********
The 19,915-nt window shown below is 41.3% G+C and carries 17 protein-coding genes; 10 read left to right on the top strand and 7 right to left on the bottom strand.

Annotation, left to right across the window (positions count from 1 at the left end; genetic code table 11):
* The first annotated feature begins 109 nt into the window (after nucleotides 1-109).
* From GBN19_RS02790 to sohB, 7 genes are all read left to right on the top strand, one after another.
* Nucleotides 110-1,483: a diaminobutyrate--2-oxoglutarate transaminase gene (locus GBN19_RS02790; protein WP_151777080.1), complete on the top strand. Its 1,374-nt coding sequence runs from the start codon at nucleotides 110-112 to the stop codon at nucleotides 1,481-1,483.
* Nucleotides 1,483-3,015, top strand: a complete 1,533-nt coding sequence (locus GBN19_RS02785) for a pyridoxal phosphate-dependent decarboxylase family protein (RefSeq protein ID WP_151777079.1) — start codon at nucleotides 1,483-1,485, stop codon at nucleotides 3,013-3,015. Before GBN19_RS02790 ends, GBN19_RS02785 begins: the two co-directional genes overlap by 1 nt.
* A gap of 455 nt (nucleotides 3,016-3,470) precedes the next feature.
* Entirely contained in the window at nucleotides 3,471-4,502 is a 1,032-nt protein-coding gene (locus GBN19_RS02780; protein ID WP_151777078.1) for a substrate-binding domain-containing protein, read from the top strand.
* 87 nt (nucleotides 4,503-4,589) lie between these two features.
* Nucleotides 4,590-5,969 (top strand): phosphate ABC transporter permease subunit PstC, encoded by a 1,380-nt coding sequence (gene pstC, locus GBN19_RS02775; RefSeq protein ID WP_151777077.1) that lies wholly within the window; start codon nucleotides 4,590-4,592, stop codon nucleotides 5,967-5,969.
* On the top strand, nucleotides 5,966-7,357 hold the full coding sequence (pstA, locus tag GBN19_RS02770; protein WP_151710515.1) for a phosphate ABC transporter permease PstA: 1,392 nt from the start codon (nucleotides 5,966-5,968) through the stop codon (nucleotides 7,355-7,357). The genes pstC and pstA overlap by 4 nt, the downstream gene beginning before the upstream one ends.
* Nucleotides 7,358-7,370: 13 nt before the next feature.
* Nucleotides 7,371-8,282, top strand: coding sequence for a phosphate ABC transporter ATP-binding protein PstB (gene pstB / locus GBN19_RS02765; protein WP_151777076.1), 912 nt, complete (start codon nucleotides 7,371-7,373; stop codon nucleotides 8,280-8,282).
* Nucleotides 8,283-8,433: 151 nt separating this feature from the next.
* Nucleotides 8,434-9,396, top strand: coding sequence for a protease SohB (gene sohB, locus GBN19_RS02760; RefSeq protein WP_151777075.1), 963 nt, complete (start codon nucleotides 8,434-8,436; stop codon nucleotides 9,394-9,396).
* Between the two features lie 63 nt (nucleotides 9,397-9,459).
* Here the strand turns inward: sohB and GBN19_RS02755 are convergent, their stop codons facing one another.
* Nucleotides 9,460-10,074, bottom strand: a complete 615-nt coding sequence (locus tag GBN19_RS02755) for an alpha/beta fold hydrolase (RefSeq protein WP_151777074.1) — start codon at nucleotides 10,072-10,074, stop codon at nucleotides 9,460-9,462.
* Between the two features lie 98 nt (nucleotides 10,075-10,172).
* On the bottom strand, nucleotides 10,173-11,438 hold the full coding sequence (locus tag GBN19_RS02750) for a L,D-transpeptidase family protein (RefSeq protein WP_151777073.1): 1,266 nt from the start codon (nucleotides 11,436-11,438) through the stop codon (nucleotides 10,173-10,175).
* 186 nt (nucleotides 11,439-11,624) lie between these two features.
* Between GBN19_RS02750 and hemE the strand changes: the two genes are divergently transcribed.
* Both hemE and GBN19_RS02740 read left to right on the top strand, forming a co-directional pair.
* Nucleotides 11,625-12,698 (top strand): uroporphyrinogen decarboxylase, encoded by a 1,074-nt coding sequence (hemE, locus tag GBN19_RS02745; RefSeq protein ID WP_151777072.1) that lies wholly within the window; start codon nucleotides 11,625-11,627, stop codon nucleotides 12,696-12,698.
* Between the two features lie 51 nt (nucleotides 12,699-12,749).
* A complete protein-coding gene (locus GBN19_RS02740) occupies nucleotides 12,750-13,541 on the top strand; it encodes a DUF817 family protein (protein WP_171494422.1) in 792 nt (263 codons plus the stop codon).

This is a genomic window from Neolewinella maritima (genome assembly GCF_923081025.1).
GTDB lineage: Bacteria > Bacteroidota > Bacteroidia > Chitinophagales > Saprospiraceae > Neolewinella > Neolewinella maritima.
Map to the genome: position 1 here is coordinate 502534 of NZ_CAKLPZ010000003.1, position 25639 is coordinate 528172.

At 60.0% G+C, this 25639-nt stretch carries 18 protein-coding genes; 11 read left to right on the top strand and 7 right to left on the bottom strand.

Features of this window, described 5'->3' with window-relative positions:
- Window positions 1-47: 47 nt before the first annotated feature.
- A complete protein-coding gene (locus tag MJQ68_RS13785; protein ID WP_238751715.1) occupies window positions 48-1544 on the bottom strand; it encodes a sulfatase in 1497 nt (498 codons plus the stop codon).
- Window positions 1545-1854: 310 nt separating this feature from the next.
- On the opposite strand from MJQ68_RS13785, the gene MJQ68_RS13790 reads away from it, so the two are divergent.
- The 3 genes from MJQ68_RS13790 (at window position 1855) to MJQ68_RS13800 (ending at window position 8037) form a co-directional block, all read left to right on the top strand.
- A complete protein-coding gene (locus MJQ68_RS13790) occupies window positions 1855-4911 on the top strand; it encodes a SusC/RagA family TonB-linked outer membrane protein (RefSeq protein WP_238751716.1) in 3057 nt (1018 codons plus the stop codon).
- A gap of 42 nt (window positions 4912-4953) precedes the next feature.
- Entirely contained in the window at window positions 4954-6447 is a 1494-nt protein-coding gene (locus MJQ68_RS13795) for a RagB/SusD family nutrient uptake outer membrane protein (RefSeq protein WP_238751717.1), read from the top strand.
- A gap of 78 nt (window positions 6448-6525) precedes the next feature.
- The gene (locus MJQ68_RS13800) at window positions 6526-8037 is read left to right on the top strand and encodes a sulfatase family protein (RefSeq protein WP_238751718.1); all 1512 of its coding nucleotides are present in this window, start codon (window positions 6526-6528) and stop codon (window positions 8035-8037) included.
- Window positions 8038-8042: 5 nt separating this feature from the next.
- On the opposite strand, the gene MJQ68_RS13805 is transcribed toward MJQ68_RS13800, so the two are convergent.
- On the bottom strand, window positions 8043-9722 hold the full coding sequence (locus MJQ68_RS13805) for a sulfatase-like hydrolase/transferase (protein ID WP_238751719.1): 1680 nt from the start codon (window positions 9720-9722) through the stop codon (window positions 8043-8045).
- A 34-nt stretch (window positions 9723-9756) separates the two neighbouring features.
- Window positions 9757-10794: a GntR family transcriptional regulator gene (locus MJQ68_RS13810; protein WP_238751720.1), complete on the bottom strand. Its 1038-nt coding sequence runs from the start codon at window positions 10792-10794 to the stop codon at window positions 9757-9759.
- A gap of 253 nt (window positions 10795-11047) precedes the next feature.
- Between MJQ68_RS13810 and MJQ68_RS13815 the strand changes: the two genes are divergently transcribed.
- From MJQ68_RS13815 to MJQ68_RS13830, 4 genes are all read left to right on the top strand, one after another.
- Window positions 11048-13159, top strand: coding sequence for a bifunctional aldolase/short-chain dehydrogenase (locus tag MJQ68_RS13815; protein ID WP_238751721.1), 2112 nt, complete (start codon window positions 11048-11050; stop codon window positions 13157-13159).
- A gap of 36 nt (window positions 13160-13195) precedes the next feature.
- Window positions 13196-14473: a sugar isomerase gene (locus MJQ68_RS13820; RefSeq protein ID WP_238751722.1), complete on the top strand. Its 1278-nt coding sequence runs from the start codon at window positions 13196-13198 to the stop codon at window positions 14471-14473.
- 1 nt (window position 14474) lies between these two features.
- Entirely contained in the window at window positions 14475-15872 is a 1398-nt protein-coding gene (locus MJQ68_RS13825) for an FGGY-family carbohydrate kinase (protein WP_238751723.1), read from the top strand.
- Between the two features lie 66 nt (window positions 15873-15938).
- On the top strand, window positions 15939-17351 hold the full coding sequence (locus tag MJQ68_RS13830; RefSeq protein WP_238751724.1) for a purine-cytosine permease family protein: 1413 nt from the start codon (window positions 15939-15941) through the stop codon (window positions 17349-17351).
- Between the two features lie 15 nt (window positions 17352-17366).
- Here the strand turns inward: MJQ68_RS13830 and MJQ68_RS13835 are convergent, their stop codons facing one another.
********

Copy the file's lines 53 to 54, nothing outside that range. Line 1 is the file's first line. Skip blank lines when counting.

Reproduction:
- 1 nt (window position 14474) lies between these two features.
- Entirely contained in the window at window positions 14475-15872 is a 1398-nt protein-coding gene (locus MJQ68_RS13825) for an FGGY-family carbohydrate kinase (protein WP_238751723.1), read from the top strand.